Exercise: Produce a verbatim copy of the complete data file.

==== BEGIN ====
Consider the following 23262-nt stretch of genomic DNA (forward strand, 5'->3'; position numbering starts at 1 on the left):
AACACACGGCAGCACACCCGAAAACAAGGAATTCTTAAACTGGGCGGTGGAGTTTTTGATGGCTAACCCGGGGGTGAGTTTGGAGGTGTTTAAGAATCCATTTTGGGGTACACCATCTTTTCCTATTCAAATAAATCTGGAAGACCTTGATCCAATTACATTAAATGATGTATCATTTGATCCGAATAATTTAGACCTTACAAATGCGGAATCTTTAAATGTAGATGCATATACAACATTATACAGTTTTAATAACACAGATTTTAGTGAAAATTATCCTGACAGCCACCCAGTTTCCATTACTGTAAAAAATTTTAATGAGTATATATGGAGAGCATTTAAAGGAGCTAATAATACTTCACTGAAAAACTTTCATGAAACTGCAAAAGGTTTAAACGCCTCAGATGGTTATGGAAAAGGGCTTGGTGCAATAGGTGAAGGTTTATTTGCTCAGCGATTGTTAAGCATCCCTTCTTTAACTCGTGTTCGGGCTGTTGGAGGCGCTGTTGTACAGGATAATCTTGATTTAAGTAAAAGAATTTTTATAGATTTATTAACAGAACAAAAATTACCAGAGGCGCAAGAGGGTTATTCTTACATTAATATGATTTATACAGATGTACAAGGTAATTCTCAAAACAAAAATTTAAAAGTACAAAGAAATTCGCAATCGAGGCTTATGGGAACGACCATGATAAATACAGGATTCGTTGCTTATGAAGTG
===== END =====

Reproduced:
Consider the following 23262-nt stretch of genomic DNA (forward strand, 5'->3'; position numbering starts at 1 on the left):
AACACACGGCAGCACACCCGAAAACAAGGAATTCTTAAACTGGGCGGTGGAGTTTTTGATGGCTAACCCGGGGGTGAGTTTGGAGGTGTTTAAGAATCCATTTTGGGGTACACCATCTTTTCCTATTCAAATAAATCTGGAAGACCTTGATCCAATTACATTAAATGATGTATCATTTGATCCGAATAATTTAGACCTTACAAATGCGGAATCTTTAAATGTAGATGCATATACAACATTATACAGTTTTAATAACACAGATTTTAGTGAAAATTATCCTGACAGCCACCCAGTTTCCATTACTGTAAAAAATTTTAATGAGTATATATGGAGAGCATTTAAAGGAGCTAATAATACTTCACTGAAAAACTTTCATGAAACTGCAAAAGGTTTAAACGCCTCAGATGGTTATGGAAAAGGGCTTGGTGCAATAGGTGAAGGTTTATTTGCTCAGCGATTGTTAAGCATCCCTTCTTTAACTCGTGTTCGGGCTGTTGGAGGCGCTGTTGTACAGGATAATCTTGATTTAAGTAAAAGAATTTTTATAGATTTATTAACAGAACAAAAATTACCAGAGGCGCAAGAGGGTTATTCTTACATTAATATGATTTATACAGATGTACAAGGTAATTCTCAAAACAAAAATTTAAAAGTACAAAGAAATTCGCAATCGAGGCTTATGGGAACGACCATGATAAATACAGGATTCGTTGCTTATGAAGTG